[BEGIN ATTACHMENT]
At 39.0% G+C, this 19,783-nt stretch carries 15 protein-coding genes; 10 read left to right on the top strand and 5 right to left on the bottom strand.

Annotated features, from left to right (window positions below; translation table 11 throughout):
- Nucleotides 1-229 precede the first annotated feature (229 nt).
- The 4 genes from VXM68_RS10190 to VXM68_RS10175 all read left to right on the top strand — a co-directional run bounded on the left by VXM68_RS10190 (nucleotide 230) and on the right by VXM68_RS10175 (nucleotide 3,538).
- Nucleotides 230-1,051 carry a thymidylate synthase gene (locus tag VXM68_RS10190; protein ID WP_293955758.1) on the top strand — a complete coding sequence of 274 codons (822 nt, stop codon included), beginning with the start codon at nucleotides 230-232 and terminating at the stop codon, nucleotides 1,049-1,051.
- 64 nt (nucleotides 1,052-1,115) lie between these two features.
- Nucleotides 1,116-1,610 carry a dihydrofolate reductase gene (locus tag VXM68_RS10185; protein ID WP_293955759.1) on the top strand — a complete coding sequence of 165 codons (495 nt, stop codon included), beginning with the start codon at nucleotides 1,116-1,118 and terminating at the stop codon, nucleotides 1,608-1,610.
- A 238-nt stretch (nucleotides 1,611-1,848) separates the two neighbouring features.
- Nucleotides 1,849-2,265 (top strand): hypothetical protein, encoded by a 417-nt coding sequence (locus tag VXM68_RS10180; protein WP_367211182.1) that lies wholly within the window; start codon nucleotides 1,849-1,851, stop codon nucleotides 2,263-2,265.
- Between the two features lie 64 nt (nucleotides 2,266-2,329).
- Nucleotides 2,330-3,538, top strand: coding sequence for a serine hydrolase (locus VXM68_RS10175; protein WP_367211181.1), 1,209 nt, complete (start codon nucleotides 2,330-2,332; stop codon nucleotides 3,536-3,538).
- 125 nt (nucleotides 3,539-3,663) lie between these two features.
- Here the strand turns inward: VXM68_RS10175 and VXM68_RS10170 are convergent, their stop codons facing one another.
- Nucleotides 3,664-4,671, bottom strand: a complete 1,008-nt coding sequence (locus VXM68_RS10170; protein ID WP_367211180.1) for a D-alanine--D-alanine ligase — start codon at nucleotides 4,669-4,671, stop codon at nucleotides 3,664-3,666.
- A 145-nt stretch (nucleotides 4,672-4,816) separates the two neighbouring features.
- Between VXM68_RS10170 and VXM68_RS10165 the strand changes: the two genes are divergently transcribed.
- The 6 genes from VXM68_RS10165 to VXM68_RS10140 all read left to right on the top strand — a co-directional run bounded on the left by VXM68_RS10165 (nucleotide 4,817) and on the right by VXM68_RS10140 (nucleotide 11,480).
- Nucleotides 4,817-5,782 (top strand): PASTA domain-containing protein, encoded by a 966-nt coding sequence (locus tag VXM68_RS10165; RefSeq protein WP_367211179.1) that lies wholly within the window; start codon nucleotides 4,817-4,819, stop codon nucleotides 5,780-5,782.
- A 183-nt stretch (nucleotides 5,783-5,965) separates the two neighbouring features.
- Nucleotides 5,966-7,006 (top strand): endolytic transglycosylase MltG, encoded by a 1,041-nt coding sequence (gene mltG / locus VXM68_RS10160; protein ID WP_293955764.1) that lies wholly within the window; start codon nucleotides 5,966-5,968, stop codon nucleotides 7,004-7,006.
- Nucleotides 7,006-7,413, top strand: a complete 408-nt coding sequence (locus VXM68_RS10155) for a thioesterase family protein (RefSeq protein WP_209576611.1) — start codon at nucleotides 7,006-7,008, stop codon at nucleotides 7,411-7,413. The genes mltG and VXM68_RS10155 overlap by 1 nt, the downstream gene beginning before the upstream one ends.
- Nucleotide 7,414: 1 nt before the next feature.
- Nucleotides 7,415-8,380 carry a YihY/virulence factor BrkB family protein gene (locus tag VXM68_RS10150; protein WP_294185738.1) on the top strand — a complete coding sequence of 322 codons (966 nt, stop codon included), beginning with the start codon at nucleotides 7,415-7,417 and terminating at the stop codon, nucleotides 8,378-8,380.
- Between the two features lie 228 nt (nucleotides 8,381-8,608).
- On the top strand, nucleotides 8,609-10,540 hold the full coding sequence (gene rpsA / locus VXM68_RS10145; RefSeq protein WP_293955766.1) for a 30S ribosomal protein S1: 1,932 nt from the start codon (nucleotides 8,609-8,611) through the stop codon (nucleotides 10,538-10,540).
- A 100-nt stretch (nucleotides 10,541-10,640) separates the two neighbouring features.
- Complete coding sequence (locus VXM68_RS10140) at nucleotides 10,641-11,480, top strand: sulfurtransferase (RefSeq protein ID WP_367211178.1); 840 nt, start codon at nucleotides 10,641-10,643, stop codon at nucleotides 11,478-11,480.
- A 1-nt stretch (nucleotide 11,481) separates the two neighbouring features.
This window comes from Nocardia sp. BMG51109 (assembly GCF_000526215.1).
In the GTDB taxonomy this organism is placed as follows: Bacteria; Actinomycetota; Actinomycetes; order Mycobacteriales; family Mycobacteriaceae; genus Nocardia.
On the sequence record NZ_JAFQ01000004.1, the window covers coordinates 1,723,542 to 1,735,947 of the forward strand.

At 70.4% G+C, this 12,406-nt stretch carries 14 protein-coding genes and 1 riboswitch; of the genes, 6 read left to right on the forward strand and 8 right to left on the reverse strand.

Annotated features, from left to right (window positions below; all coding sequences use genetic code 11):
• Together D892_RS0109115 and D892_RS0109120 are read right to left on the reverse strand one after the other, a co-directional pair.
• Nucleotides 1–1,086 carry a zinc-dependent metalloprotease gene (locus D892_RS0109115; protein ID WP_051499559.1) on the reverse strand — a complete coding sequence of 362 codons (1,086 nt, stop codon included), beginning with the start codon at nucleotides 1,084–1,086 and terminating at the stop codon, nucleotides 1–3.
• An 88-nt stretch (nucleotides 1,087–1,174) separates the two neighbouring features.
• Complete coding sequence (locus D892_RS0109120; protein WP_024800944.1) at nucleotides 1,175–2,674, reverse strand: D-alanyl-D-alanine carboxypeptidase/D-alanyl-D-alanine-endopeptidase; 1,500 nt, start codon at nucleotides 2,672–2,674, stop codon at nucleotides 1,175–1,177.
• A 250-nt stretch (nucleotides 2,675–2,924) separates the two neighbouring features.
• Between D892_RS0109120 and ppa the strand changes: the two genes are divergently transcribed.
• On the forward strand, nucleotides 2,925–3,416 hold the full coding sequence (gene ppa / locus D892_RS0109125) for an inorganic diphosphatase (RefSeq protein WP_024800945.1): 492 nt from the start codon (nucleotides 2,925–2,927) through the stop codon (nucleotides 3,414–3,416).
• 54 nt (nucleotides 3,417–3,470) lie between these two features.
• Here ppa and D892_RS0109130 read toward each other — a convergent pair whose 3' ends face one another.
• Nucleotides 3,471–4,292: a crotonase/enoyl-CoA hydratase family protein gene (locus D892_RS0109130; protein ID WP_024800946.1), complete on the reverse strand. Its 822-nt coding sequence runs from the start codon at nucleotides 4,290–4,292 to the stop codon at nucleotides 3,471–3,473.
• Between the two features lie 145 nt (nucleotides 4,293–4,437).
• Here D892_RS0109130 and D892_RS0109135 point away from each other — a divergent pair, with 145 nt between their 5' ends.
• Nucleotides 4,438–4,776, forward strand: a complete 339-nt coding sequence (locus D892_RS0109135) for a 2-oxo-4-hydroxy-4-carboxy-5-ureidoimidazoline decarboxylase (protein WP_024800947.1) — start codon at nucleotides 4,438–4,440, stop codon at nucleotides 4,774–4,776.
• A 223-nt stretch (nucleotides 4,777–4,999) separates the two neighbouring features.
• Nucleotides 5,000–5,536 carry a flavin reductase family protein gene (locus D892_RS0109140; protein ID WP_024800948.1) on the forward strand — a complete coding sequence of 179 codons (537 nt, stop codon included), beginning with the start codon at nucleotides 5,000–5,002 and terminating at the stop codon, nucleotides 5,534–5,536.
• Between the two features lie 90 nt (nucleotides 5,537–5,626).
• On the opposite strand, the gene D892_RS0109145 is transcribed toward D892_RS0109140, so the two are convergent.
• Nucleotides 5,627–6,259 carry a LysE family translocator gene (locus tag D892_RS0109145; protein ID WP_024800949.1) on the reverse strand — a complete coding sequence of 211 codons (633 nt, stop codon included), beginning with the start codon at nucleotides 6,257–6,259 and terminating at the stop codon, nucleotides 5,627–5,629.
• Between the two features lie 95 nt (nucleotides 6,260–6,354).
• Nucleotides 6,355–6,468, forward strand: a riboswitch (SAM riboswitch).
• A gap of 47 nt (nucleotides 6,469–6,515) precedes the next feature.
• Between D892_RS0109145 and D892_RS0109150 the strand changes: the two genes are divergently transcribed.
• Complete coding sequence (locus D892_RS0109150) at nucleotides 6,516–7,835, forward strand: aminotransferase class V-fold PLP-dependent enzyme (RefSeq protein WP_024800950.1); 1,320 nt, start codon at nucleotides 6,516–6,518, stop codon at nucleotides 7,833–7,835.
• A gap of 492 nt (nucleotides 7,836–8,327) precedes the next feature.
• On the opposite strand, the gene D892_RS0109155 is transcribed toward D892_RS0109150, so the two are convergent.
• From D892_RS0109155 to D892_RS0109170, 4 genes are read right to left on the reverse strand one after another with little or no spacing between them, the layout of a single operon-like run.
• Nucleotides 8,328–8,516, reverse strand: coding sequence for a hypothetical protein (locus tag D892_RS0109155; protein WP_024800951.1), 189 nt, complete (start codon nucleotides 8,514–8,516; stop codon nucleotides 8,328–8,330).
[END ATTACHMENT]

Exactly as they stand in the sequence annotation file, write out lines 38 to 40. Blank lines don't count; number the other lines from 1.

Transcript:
• A 250-nt stretch (nucleotides 2,675–2,924) separates the two neighbouring features.
• Between D892_RS0109120 and ppa the strand changes: the two genes are divergently transcribed.
• On the forward strand, nucleotides 2,925–3,416 hold the full coding sequence (gene ppa / locus D892_RS0109125) for an inorganic diphosphatase (RefSeq protein WP_024800945.1): 492 nt from the start codon (nucleotides 2,925–2,927) through the stop codon (nucleotides 3,414–3,416).